Worse still, in the minds of the moguls and their employees, the superstar dared to defend Americans’ right to own guns. “Here’s my credo,” he explained. “There are no good guns. There are no bad guns. A gun in the hands of a bad man is a bad thing. Any gun in the hands of a good man is no threat to anyone, except bad people.” Insisting that he had remained rock-solid in his beliefs but that the country had shifted to port, he became president of the National Rifle Association. In one speech he apostrophized Bill Clinton: “America didn’t trust you with our health care system. America didn’t trust you with gays in the military. America doesn’t trust you with our 21-year-old daughters, and we sure, Lord, don’t trust you with our guns.” In 2000, he campaigned for George W. Bush, having already done so for his father.

These activities just about finished Heston in Hollywood. Roles commensurate with his talent were withdrawn or never reached him. Still he refused to bend. “I’ve worked with brilliantly talented homosexuals all my life,” he remarked in the days of neglect. “But when I told an audience that gay rights should extend no farther than your rights or my rights, I was called a homophobe. I served in World War II against the Axis powers. But during a speech, when I drew an analogy between singling out innocent Jews and singling out innocent gun owners, I was called an anti-Semite. I would never raise a closed fist against my country. But when I asked an audience to oppose this cultural persecution, I was compared to Timothy McVeigh.”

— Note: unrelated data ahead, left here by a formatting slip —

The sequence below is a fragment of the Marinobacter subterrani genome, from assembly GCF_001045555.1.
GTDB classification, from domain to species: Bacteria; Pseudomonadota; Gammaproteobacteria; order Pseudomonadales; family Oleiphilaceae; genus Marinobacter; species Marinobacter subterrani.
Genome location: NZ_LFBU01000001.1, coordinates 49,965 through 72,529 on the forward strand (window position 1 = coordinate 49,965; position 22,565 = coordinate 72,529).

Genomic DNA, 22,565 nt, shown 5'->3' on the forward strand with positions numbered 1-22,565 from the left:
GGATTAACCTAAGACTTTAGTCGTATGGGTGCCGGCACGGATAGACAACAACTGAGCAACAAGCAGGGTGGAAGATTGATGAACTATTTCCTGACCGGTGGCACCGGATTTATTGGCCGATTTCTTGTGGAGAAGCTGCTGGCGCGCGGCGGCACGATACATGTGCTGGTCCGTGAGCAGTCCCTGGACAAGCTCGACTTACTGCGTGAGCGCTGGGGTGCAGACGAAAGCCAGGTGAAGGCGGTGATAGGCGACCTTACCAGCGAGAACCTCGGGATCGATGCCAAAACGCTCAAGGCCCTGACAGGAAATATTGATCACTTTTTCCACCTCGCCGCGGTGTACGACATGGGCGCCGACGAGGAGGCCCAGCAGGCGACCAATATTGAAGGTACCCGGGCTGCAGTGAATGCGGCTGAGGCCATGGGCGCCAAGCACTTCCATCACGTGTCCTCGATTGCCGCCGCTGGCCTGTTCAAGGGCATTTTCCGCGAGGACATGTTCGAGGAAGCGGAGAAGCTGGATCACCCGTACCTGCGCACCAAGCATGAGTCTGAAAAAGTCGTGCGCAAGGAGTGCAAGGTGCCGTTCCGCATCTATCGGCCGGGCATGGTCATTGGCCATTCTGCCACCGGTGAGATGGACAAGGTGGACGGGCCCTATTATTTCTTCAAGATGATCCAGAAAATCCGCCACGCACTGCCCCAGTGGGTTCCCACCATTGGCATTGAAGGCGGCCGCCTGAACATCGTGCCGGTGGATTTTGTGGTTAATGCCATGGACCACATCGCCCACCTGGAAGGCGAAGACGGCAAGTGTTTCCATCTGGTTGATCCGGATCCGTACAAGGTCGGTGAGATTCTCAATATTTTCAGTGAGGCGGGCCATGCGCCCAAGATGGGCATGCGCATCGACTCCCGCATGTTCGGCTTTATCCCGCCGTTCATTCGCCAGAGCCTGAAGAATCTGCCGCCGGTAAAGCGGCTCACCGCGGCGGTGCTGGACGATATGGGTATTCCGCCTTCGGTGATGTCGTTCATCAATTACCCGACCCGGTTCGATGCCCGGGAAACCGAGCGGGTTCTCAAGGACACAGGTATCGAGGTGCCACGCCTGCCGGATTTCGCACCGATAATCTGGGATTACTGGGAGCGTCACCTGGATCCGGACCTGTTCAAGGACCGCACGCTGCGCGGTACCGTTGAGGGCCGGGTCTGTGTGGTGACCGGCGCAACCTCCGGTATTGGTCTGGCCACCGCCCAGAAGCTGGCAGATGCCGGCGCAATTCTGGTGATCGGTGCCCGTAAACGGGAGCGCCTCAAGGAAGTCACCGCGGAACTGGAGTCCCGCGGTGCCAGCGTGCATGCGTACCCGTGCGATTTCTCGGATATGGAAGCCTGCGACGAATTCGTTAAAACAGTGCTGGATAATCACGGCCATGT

Five years ago, Heston learned that he had symptoms of Alzheimer’s disease. He met the challenge with typical dignity and humor. “For an actor,” he said in a public address, “there is no greater loss than the loss of his audience. I can part the Red Sea, but I can’t part with you, which is why I won’t exclude you from this stage in my life. If you see a little less spring to my step, if your name fails to leap to my lips, you’ll know why. And if I tell you a funny story for the second time, please laugh anyway.”

Even then the Hollywood Left would not stop its persecution. George Clooney was particularly vicious, making jokes about the older actor’s condition. When a reporter from Newsday questioned his insensitivity, Clooney replied, “I don’t care. Charlton Heston is the head of the National Rifle Association. He deserves whatever anyone says about him.” (Recalling George’s aunt, singer Rosemary Clooney, Heston said to a friend, “Funny how class can skip a generation, isn’t it?”) Michael Moore sank to a new low, if such a thing was possible, in his documentary Bowling for Columbine, trying to grill an obviously ailing Heston about gun ownership. With a weary, withering look, Heston silently turns away.

And yet with all these negatives, Heston remained as positive as his late colleague Richard Widmark. Both men went out smiling. “A lot of actors said they hated the studio system,” recalled Widmark. “But I loved it. It was like a college; it was a great place to learn.” And for Charlton Heston, despite the cheap catcalls and derision from lesser souls, “It was a great ride. I loved every minute of it.” So did we.